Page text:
As it happens “this” book, by Houston, about books that I am reading really is an ebook for the Amazon Kindle, purchased at a price (€17.60) very close to the price of the much better p-book version, it is being read in the Kindle app on one of Apple’s iPads. Certainly in reading the e-book we are aware of differences between the physical and digital forms of the work, but the texts are much the same and if they were different we would be suggesting that Houston had written two books. In spite of all the differences I am content with the idea that the book that I am reading on my iPad is the same book as the handsomely bound hardback by my side, different versions and indeed different copies but in a straightforward way the same book. Much closer to each other than the audio-book version is to either. Both versions of the work are from the same publisher, are sold by Amazon, authored by Keith Houston and read by me. The e-book presents itself as a valid and readable version of the p-book. Both versions contain almost exactly the same text, words, letters and spaces, in very much the same order and with very similar illustrations.

Does the plausible similarity of the e-book version of his own work undermine the focus that Houston throughout maintains on his physical and material parts and features of the traditional book? Perhaps it does, but on one matter I join battle on his side (I think I am an ally). The current technology of e-books is so poor and stunted that there is very little to be said for them and the print version of The Book is much to be preferred to the e-book junior partner. This is one reason why the ebooks that we now have are no real threat to the continued value and usefulness of p-books. They are too poor and feeble to be any threat.

The ebook loses the precise type and layout of the print book

However we can also recognise that in a few respects the e-book is better than the p-book. It can be easily searched; it can be adapted to my needs (large type or small); it effectively occupies no space; text from it can be easily copied and transferred to a note of my own; it has none of the physical costs inherent in a print book etc. Why then should we feel that the e-book is on the whole much inferior to the p-book? First the rather careful and taut design of the print book is lost. This is no criticism of the publisher, or indeed of the designer or author. The current ebook software and standards are designed to lose the precise shape and arrangement of a printed page. They endeavour to include all the content,This Book on the Kindle does however lose a few of the ornaments in the p-book, and by shedding all the rigour of precise design and shape they present the content in a fluid form that allows the ebook to mould itself to innumerable possibilities for the device and the reader. Almost everything except the order of the text and the illustrations can be customised. Precisely because Houston’s p-book has been so carefully confected and well-designed the e-book is, by contrast, a relatively sloppy pudding. The view that ebooks should flow and re-flow is still quite widely held in the publishing and bookselling industry, but it is becoming increasingly obvious that many books (especially beautiful books) are not well served by these solutions. However this current defect should not be a show-stopper. Better reading apps will be built. We already have formats for digital books that are very faithful to the high design values of p-books: PDF files, or Google Books or Amazon’s ‘Look Inside’ all do a better job than the Kindle or ePub standards. Because Amazon has a near monopoly of the commercial consumer ebook market, it will be probably need some disruptive innovator to move things forward, but the relative stagnation of the ebook market in the last 18 months suggests that the moment for disruption may be near.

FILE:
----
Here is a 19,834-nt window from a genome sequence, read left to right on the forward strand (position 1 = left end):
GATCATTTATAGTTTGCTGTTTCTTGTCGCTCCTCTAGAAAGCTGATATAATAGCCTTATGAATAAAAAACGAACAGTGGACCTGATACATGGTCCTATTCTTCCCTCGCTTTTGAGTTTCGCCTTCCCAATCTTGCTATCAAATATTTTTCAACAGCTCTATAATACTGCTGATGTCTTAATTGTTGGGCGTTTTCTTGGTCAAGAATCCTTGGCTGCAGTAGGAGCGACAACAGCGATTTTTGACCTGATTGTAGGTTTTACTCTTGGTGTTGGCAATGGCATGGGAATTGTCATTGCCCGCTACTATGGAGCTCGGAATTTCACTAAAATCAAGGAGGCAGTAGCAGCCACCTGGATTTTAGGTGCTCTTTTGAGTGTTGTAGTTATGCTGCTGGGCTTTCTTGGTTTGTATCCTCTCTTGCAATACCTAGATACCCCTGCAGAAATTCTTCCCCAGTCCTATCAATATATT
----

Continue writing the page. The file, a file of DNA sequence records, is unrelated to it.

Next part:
Since Houston’s book is written out of a very strong affection for the physical and material form of print (and papyrogical) culture, and since his book has been designed and conceived so attentively to print production values, it should not surprise us that the e-book is a disappointing version. It is barely acknowledged in the text and should really have been recognised in the Colophon. But given the inadequacies of our current digital book platforms this failure is not surprising. Perhaps a better format option for e-books will soon emerge: it will probably bemore dynamic and more veridical, able to capture high design.

The ongoing transition from print books to digital books will probably be as disruptive and much quicker than the transition from manuscript to print books, but it seems certain to happen. It will happen because all our language use is now becoming much more digital, more encoded, more global and more interactive. We shall find out how this works out, as authors continue to write books in digital culture with innovative writing tools, of which there are plenty. The pessimists who think that digital books will either destroy or wholly replace print books are very probably mistaken. If Houston had fixed his attention on a broader horizon and given more emphasis to the way in which the evolution of print technologies has attracted and invaded much of what we do with culture and language, he might become more confident about the survivability of books, his own included. The book will continue to be (one of) the most important object(s) of our time provided authors in digital cultures still want to write at length or in depth.